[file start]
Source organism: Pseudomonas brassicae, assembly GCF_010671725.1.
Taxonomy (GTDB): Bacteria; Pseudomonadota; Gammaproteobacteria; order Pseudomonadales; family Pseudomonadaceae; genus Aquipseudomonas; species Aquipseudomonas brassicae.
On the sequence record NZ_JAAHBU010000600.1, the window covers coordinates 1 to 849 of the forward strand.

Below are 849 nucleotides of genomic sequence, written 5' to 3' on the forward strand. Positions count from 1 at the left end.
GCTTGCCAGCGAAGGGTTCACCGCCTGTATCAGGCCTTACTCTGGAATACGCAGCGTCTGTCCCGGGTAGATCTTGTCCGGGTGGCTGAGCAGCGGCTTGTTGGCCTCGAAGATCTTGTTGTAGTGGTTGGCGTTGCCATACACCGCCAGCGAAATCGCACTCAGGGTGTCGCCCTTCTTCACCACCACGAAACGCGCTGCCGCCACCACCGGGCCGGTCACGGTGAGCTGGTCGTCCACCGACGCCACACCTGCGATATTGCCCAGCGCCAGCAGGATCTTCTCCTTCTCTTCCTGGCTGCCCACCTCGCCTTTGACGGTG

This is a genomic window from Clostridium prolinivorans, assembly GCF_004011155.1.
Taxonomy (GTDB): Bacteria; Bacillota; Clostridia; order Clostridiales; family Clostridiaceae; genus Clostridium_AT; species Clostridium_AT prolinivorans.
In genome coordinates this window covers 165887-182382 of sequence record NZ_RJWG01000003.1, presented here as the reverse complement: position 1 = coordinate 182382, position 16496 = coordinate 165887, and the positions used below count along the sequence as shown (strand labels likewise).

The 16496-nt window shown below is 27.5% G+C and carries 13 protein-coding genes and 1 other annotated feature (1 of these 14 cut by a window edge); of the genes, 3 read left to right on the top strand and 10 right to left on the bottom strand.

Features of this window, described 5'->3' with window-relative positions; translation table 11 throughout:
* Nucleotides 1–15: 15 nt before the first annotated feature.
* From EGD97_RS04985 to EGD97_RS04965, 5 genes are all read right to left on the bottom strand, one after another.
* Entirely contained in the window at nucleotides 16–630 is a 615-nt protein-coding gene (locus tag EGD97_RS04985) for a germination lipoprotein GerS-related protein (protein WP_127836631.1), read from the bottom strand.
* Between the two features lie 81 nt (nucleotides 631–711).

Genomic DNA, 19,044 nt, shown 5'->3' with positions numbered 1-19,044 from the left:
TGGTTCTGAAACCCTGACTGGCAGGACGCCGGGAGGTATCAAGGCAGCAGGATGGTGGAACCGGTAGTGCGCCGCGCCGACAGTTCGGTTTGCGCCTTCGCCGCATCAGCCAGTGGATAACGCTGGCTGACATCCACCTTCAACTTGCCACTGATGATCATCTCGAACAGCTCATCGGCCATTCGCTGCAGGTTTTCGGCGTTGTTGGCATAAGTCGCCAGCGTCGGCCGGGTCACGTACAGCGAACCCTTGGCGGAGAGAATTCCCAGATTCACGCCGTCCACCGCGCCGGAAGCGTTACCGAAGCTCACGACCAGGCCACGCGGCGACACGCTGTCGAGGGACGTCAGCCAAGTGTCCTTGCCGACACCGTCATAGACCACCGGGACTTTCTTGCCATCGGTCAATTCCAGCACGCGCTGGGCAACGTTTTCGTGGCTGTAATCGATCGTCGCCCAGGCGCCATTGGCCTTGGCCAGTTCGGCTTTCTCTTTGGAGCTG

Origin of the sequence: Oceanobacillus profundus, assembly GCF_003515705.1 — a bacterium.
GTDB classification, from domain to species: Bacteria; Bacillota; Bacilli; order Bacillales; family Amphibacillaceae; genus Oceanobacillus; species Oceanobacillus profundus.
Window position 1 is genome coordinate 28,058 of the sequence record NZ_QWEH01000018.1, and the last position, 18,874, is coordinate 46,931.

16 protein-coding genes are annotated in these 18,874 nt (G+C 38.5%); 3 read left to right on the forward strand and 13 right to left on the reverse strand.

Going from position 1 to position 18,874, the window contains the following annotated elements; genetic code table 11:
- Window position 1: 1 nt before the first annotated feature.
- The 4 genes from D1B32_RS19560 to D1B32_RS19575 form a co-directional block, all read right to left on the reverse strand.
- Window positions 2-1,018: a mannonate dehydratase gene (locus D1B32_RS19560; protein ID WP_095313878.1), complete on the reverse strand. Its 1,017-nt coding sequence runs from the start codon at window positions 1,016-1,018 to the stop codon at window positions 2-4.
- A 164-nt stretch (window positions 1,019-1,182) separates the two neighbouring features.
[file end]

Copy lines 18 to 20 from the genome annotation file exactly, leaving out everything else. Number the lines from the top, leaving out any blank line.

GTDB classification, from domain to species: Bacteria; Bacillota; Bacilli; order Bacillales; family Amphibacillaceae; genus Oceanobacillus; species Oceanobacillus profundus.
Window position 1 is genome coordinate 28,058 of the sequence record NZ_QWEH01000018.1, and the last position, 18,874, is coordinate 46,931.

16 protein-coding genes are annotated in these 18,874 nt (G+C 38.5%); 3 read left to right on the forward strand and 13 right to left on the reverse strand.